By letting DrakX to use them, this will improves greatly the User's
experience, let them download updates at Update stage. This also reduces
bandwidth usage for installation to other computer.
But I know /usr/lib/firmware is 597,9 Mio on my system... somewhat large for
Classic ISO constraints...
Or, we go for it with current ISO situation BUT we must advertise that Classic
ISO can't handle WiFi connections and that installation must be done offline
or with an Ethernet cable.
*** Bug 28482 has been marked as a duplicate of this bug. ***
*** Bug 30399 has been marked as a duplicate of this bug. ***
As discussed by the council in the thread
please ensure the Mageia 9 iso images have the nonfree firmware files
available at boot time.
Those who do not want nonfree firmware files loaded must disconnect the
hardware that needs the nonfree firmware before booting the installer.
If you do that please enable a boot parameter like "freeonly" or better a default of "nonfree" that can be deleted at boot time from the command line for people who do not want this. Also I have added some argumentation at bug 30399 why I would rather first push for another fix of that issue.
The files must be in /lib/firmware at boot for the hardware to be usable either
for use when adding online repositories for for the installer to configure the
firewall to work with that network interface.
Unlike a kernel module, the firmware can not be loaded after boot, or, as far
as I know, have it's loading controlled by a kernel option.
(In reply to Dave Hodgins from comment #20)
> Those who do not want nonfree firmware files loaded must disconnect the
> hardware that needs the nonfree firmware before booting the installer.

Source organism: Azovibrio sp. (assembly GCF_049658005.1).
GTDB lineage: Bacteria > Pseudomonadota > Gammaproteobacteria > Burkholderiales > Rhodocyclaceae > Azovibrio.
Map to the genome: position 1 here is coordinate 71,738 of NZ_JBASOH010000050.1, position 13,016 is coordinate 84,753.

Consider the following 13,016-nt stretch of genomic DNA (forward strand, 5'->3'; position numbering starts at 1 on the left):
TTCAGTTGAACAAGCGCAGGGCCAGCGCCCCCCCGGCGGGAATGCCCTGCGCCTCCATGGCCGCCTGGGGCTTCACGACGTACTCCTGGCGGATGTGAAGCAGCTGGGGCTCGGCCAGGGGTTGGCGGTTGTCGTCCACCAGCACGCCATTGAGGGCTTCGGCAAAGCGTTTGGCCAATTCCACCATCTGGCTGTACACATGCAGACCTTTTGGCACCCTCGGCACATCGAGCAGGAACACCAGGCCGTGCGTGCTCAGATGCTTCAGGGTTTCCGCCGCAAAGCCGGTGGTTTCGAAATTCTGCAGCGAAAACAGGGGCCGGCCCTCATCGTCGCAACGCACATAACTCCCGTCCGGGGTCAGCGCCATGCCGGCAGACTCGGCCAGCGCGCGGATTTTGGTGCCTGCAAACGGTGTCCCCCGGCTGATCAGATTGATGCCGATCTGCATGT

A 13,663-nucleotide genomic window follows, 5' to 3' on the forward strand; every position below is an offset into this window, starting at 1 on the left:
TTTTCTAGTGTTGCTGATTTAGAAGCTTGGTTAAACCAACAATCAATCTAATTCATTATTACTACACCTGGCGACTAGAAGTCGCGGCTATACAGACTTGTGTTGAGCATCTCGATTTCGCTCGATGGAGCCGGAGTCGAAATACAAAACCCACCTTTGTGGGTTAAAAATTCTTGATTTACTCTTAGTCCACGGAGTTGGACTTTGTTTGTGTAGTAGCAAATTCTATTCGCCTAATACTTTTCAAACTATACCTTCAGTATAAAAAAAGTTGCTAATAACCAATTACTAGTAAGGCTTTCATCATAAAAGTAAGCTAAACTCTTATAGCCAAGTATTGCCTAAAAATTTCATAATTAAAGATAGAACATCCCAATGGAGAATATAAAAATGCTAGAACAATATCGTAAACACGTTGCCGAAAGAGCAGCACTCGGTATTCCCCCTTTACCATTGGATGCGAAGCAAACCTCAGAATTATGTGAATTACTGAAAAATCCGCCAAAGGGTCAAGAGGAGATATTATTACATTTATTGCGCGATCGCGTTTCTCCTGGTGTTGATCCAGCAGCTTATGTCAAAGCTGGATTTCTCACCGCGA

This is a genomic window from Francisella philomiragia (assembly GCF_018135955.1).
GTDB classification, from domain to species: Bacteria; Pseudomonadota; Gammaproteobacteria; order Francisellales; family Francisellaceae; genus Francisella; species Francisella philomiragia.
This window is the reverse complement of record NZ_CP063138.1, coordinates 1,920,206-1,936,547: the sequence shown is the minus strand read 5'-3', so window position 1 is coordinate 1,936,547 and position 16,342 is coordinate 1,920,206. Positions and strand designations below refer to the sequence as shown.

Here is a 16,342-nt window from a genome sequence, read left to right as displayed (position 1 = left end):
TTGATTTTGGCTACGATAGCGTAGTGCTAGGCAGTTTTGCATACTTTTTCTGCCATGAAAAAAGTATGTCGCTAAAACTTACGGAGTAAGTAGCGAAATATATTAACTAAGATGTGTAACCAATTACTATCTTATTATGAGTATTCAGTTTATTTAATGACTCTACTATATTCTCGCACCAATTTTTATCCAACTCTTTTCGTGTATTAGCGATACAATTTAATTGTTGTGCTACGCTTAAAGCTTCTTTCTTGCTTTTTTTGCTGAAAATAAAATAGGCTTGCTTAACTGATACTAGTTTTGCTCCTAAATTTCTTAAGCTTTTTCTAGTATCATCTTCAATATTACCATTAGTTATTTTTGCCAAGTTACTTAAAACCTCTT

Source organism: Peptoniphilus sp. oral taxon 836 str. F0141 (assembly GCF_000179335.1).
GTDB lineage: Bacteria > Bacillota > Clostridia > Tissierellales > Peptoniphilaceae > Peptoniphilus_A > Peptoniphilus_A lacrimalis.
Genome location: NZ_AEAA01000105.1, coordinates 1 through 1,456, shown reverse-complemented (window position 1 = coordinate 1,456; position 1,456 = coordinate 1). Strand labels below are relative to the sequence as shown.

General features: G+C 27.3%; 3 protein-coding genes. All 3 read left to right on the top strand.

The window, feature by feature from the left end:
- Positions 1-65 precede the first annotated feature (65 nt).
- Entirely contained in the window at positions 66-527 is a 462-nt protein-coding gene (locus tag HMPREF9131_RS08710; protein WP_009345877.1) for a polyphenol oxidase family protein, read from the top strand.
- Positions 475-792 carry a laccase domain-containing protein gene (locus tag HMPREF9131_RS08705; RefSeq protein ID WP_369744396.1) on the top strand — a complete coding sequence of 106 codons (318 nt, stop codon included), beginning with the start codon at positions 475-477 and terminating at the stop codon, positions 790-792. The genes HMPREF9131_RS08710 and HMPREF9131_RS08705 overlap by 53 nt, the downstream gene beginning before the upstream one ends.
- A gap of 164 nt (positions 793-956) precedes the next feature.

yeah, that does not work for builtin hardware...
(In reply to Dave Hodgins from comment #22)
> The files must be in /lib/firmware at boot for the hardware to be usable
> for use when adding online repositories for for the installer to configure
> firewall to work with that network interface.
> Unlike a kernel module, the firmware can not be loaded after boot, or, as far
> as I know, have it's loading controlled by a kernel option.
well, one can unload/reload modules to trigger firmware reload or use sysfs interface ... but as with any feature... someone actually needs to code it....
Is there any objection to have a 'nonfree' kernel command line parameter as suggested by me before? The installer can grep for it in /proc/cmdline and disable proprietary firmware if it is not present. Having the firmware enabled without exception at install time and selecting later whether you want nonfree sources or not, does not make much sense to my mind. It would just dazzle the unsuspecting user.
On the other hand figuring out any kernel driver that could possibly need proprietary firmware to disable the oss module that needs this firmware on the command line is not anything doable for the average user. The ability to disable proprietary firmware is something that makes it a far less rewarding target for intendedly harmful code that could do whatever you don´t think of, although today it does not seem like a prevalent security issue to me since it will only affect certain hardware, although certain components may be used in many many computers.
The installer doesn't automatically enable the firewall for all network
interfaces. It provides a list of the (detected) network interfaces and asks
the user which ones should be protected by the firewall.
While there are many things that could be done to make it easier to choose
whether or not to use nonfree firmware, most of them require changes to the
installer. Changes to the installer are a last resort. It's difficult to test
properly, as the available hardware for testing is limited. A developer would
need to code the changes. All changes to the installer need extensive testing
to ensure they do not add regressions in edge cases. Ideally any changes to
the installer should be completed before the first alpha iso images for Mageia
9 are created.
By only adding the /lib/firmware files to the installer, it's a very simple
change of what packages to include when building the iso images. It's a change
that can be done without delaying the start of Mageia 9 iso creation.
Whoops I had forgotten about this one.
Active bug for this is
Bug 32125 - Council decided to add wifi support on traditional installer DVD ISO for Mageia 9
*** This bug has been marked as a duplicate of bug 32125 ***